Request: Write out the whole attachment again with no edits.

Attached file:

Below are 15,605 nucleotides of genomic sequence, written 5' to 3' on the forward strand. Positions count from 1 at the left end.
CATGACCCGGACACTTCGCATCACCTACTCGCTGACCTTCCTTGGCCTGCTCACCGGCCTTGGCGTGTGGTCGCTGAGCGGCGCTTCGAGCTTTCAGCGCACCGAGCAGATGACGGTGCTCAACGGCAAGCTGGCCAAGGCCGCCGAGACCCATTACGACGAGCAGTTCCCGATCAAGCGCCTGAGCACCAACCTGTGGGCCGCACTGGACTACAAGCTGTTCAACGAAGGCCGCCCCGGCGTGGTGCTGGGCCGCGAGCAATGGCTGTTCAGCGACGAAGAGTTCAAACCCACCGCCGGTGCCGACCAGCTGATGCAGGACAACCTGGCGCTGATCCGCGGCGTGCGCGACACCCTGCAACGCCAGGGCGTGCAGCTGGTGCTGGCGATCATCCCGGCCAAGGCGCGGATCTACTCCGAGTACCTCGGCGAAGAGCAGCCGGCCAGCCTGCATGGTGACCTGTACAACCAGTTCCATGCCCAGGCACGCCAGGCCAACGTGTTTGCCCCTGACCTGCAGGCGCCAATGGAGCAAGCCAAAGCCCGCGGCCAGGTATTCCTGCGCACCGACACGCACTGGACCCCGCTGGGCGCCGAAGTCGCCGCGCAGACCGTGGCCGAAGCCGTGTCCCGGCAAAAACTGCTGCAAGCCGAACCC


Below are 15,605 nucleotides of genomic sequence, written 5' to 3' on the forward strand. Positions count from 1 at the left end.
CATGACCCGGACACTTCGCATCACCTACTCGCTGACCTTCCTTGGCCTGCTCACCGGCCTTGGCGTGTGGTCGCTGAGCGGCGCTTCGAGCTTTCAGCGCACCGAGCAGATGACGGTGCTCAACGGCAAGCTGGCCAAGGCCGCCGAGACCCATTACGACGAGCAGTTCCCGATCAAGCGCCTGAGCACCAACCTGTGGGCCGCACTGGACTACAAGCTGTTCAACGAAGGCCGCCCCGGCGTGGTGCTGGGCCGCGAGCAATGGCTGTTCAGCGACGAAGAGTTCAAACCCACCGCCGGTGCCGACCAGCTGATGCAGGACAACCTGGCGCTGATCCGCGGCGTGCGCGACACCCTGCAACGCCAGGGCGTGCAGCTGGTGCTGGCGATCATCCCGGCCAAGGCGCGGATCTACTCCGAGTACCTCGGCGAAGAGCAGCCGGCCAGCCTGCATGGTGACCTGTACAACCAGTTCCATGCCCAGGCACGCCAGGCCAACGTGTTTGCCCCTGACCTGCAGGCGCCAATGGAGCAAGCCAAAGCCCGCGGCCAGGTATTCCTGCGCACCGACACGCACTGGACCCCGCTGGGCGCCGAAGTCGCCGCGCAGACCGTGGCCGAAGCCGTGTCCCGGCAAAAACTGCTGCAAGCCGAACCC